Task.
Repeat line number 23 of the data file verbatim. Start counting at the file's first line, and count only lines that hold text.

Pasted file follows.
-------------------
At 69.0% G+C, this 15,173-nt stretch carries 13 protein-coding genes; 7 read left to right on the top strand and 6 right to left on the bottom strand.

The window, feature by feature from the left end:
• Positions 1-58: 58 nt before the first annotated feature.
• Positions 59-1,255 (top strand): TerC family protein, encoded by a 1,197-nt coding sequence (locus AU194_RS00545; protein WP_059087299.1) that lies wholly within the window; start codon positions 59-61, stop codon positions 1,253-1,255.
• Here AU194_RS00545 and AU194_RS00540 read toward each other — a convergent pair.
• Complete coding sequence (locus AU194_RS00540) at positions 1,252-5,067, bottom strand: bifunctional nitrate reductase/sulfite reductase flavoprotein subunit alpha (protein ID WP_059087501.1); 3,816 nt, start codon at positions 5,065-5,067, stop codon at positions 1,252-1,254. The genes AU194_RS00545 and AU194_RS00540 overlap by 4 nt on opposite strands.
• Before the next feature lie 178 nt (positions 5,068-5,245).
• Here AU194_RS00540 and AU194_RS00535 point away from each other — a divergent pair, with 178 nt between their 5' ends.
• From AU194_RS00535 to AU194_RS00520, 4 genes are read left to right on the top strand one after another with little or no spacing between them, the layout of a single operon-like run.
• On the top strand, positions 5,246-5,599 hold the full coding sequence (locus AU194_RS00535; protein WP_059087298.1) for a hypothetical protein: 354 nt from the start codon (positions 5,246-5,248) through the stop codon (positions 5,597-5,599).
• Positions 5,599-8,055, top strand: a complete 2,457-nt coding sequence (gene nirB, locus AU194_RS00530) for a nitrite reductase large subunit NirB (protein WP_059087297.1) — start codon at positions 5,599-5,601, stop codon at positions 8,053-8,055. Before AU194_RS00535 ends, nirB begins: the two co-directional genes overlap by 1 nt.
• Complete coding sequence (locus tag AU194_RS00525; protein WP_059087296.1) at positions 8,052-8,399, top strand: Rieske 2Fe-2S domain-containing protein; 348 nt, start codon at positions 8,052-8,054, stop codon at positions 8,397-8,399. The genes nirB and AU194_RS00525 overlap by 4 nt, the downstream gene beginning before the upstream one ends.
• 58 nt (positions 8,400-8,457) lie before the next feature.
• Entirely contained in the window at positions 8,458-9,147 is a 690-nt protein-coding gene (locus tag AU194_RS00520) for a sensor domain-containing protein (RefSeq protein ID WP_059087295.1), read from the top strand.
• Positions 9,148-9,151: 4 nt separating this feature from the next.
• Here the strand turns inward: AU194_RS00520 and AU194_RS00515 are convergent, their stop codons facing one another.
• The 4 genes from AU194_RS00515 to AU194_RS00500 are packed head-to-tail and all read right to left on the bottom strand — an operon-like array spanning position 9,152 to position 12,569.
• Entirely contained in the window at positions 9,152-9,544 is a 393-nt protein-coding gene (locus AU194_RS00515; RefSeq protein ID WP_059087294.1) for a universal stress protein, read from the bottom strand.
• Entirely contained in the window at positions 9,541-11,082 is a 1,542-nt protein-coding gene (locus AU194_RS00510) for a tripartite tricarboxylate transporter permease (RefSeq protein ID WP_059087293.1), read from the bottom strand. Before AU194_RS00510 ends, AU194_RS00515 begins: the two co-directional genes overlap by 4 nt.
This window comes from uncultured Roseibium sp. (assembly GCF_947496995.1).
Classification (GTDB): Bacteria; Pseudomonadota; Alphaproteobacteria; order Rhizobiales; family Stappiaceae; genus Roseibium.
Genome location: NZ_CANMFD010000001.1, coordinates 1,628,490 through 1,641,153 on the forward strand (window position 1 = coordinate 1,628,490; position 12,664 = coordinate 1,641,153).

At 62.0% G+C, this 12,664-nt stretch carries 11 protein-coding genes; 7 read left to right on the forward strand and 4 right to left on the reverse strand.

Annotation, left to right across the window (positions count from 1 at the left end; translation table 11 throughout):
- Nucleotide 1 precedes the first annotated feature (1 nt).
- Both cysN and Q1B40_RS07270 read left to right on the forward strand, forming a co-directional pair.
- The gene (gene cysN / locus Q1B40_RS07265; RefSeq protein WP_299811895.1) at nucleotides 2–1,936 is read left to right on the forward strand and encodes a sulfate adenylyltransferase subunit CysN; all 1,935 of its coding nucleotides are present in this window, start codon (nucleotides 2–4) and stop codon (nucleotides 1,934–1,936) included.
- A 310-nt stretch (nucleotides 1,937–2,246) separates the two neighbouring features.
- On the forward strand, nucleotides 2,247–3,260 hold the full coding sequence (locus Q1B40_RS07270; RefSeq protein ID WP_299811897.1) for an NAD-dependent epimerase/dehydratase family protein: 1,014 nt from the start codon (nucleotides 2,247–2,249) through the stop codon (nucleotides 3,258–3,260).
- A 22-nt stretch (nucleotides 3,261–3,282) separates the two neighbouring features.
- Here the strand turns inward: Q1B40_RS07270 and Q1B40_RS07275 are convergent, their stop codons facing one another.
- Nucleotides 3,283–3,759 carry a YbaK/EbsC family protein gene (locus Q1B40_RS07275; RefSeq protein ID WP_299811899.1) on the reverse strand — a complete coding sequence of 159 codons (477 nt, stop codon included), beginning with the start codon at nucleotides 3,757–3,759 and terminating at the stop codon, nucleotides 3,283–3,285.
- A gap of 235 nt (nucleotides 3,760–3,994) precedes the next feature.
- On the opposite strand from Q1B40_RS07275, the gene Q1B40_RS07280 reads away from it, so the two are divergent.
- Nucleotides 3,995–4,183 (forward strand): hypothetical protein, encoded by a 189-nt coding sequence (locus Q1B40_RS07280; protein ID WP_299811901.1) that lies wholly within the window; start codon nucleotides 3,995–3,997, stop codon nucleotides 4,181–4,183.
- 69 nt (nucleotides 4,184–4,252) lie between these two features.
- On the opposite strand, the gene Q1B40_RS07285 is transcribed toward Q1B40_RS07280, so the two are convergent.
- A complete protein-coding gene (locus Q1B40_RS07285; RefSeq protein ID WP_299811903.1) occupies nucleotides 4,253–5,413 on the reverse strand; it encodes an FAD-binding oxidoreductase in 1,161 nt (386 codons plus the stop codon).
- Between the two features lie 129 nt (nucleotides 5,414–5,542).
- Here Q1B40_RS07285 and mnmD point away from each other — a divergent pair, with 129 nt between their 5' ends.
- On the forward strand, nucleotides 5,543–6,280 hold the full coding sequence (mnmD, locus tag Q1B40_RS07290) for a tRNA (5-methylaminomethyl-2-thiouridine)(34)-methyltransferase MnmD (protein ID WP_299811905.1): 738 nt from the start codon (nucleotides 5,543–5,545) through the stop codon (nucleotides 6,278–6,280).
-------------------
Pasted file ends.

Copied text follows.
At 62.0% G+C, this 12,664-nt stretch carries 11 protein-coding genes; 7 read left to right on the forward strand and 4 right to left on the reverse strand.